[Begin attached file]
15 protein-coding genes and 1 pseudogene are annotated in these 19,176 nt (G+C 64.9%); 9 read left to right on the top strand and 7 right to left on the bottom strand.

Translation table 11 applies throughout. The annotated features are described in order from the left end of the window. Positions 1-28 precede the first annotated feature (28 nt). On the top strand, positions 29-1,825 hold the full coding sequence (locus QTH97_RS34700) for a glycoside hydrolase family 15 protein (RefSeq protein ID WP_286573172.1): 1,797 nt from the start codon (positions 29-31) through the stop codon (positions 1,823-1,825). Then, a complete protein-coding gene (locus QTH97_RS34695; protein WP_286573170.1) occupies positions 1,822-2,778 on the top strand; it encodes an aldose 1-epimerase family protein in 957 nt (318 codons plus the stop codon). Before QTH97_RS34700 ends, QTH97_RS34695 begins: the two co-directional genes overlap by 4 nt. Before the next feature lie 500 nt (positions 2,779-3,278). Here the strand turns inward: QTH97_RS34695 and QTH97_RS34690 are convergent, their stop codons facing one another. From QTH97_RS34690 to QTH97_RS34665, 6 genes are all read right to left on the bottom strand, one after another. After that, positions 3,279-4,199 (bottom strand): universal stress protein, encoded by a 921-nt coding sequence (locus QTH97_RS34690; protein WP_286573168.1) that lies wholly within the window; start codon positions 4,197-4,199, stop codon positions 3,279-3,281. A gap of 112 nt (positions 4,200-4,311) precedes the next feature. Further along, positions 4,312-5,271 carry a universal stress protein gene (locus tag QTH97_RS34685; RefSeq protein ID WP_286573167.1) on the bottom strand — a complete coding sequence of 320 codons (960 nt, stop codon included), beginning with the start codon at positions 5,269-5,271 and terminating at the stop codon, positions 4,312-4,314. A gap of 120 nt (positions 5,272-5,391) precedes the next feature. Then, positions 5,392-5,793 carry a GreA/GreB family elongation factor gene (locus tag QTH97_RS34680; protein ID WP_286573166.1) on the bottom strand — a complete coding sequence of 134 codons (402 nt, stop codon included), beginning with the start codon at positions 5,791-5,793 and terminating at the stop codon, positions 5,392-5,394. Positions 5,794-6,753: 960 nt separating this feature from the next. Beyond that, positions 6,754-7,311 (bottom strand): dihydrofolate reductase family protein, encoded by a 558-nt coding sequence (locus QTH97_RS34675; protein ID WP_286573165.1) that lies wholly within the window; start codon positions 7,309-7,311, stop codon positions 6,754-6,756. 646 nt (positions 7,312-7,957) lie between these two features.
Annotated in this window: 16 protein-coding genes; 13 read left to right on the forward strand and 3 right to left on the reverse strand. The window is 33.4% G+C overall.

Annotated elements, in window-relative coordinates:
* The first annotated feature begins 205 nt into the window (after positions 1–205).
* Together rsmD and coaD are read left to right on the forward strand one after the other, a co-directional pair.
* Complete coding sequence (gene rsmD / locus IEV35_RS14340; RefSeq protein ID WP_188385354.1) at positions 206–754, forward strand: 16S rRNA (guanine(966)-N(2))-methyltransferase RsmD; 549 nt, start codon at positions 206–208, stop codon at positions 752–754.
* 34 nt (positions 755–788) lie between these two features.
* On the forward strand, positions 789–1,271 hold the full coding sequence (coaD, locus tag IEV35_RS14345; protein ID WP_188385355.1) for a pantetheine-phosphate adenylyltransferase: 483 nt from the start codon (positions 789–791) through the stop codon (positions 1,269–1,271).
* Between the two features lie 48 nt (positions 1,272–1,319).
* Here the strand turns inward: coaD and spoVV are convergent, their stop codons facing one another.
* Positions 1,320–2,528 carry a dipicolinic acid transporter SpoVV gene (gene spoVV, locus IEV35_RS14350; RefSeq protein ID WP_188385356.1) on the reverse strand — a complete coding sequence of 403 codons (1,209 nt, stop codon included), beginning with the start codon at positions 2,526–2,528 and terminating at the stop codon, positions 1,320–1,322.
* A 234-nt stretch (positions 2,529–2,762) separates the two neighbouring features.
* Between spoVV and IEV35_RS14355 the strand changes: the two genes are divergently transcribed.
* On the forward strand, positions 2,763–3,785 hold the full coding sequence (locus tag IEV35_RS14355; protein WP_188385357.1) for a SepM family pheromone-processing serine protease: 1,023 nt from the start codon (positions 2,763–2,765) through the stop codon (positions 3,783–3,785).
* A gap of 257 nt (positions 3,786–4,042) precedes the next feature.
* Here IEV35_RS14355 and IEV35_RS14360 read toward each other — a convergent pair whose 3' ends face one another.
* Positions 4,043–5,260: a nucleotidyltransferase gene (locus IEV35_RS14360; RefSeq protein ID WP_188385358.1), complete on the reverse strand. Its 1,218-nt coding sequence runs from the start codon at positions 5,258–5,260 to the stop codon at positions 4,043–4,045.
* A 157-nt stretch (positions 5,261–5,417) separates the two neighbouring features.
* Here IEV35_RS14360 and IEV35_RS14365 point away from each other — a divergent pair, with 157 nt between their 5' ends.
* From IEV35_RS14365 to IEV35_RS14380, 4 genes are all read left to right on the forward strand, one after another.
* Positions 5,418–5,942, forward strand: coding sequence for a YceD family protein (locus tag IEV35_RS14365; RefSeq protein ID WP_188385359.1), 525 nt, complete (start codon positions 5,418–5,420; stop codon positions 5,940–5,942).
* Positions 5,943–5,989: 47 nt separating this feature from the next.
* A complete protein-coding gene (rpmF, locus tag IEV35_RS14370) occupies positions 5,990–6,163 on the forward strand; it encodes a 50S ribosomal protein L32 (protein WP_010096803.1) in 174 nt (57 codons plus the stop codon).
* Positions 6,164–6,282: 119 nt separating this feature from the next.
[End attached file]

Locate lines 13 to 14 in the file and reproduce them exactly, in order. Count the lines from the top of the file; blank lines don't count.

* A 234-nt stretch (positions 2,529–2,762) separates the two neighbouring features.
* Between spoVV and IEV35_RS14355 the strand changes: the two genes are divergently transcribed.